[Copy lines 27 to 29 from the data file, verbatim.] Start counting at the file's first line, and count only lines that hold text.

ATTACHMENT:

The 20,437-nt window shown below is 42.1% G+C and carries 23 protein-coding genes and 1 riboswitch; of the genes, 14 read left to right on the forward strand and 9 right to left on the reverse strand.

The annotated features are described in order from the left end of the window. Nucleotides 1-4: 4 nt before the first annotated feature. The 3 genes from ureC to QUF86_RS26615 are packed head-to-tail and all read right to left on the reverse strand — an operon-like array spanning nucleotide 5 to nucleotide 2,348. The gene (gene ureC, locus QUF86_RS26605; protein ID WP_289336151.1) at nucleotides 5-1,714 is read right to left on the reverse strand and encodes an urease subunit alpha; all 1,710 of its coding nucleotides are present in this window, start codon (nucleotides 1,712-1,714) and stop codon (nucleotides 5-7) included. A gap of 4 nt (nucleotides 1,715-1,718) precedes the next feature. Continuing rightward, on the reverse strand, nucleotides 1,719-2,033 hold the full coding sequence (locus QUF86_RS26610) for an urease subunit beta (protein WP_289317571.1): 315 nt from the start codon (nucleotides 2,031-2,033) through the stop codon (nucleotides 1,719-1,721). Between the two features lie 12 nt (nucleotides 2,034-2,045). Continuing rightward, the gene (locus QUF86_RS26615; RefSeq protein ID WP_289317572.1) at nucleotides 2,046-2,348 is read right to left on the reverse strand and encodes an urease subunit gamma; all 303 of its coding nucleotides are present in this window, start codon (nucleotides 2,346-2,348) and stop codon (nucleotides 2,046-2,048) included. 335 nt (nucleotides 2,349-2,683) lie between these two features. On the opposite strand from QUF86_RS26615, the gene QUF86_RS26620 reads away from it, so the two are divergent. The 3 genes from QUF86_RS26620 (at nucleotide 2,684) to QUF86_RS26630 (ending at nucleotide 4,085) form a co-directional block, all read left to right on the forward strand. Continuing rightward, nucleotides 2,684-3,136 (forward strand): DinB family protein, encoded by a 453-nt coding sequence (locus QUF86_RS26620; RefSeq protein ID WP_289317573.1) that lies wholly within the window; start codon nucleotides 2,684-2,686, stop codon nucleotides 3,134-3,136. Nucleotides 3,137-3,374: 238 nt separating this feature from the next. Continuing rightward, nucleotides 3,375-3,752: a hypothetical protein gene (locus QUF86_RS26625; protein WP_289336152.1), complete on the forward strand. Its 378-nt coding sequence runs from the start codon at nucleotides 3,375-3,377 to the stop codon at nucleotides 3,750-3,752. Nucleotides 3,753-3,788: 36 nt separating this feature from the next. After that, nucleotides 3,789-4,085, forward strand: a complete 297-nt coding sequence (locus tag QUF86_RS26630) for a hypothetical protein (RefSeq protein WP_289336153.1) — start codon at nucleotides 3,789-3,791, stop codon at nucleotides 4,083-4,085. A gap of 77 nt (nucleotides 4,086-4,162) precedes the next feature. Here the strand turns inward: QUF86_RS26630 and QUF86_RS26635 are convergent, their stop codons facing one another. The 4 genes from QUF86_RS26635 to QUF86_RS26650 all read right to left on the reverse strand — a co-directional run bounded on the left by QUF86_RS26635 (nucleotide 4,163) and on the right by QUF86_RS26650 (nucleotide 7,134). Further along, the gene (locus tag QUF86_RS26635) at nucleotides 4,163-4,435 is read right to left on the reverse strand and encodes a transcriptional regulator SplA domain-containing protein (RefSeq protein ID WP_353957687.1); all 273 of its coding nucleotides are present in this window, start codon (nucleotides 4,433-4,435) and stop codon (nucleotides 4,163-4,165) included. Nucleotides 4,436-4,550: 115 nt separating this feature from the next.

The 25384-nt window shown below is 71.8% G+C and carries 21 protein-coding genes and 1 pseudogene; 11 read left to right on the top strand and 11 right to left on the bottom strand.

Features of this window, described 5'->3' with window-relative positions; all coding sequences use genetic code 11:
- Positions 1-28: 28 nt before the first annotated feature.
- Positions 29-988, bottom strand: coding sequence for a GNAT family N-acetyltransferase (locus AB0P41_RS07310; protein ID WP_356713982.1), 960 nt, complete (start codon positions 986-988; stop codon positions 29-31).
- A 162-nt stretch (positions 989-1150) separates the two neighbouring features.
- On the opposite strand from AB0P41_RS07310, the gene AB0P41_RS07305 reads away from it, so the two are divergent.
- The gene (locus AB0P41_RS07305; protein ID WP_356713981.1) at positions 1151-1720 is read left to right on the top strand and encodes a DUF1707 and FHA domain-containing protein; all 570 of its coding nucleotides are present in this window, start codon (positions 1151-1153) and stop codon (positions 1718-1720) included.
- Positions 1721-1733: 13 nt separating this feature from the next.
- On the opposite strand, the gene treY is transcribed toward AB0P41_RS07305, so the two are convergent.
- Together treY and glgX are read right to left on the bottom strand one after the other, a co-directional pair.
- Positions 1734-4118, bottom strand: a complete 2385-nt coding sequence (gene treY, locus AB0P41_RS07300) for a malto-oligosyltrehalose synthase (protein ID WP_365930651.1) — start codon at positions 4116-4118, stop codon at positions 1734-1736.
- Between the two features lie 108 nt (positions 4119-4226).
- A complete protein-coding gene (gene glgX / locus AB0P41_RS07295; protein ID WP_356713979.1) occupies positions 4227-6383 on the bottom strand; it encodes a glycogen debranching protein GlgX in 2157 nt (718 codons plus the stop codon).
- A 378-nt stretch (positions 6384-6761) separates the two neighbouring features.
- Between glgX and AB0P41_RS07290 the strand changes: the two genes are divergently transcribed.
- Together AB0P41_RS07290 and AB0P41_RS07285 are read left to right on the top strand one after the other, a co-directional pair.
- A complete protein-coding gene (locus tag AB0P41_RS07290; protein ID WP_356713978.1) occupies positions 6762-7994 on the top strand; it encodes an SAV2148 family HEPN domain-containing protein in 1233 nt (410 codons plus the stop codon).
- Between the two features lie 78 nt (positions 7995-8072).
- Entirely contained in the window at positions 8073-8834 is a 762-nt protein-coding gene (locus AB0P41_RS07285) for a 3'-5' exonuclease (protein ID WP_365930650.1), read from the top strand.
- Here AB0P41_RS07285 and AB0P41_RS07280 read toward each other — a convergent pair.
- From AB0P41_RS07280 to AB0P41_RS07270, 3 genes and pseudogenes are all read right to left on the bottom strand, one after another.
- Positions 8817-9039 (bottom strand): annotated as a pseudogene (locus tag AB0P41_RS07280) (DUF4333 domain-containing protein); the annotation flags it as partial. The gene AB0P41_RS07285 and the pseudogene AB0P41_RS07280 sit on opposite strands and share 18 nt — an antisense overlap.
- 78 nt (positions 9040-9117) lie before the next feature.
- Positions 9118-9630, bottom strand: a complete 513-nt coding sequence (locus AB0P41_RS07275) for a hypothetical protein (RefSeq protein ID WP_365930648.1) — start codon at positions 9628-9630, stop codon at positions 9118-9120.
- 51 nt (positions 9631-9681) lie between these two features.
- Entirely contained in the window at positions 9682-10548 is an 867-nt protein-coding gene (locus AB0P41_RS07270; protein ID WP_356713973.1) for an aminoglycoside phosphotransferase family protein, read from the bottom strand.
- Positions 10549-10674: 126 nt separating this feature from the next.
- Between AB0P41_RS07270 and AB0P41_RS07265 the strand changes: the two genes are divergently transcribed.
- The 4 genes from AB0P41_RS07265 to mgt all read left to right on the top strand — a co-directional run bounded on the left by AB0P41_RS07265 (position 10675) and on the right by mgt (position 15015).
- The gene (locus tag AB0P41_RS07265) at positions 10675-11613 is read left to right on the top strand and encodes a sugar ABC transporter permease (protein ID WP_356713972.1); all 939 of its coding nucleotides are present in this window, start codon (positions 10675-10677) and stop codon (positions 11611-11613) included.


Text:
- 51 nt (positions 9631-9681) lie between these two features.
- Entirely contained in the window at positions 9682-10548 is an 867-nt protein-coding gene (locus AB0P41_RS07270; protein ID WP_356713973.1) for an aminoglycoside phosphotransferase family protein, read from the bottom strand.
- Positions 10549-10674: 126 nt separating this feature from the next.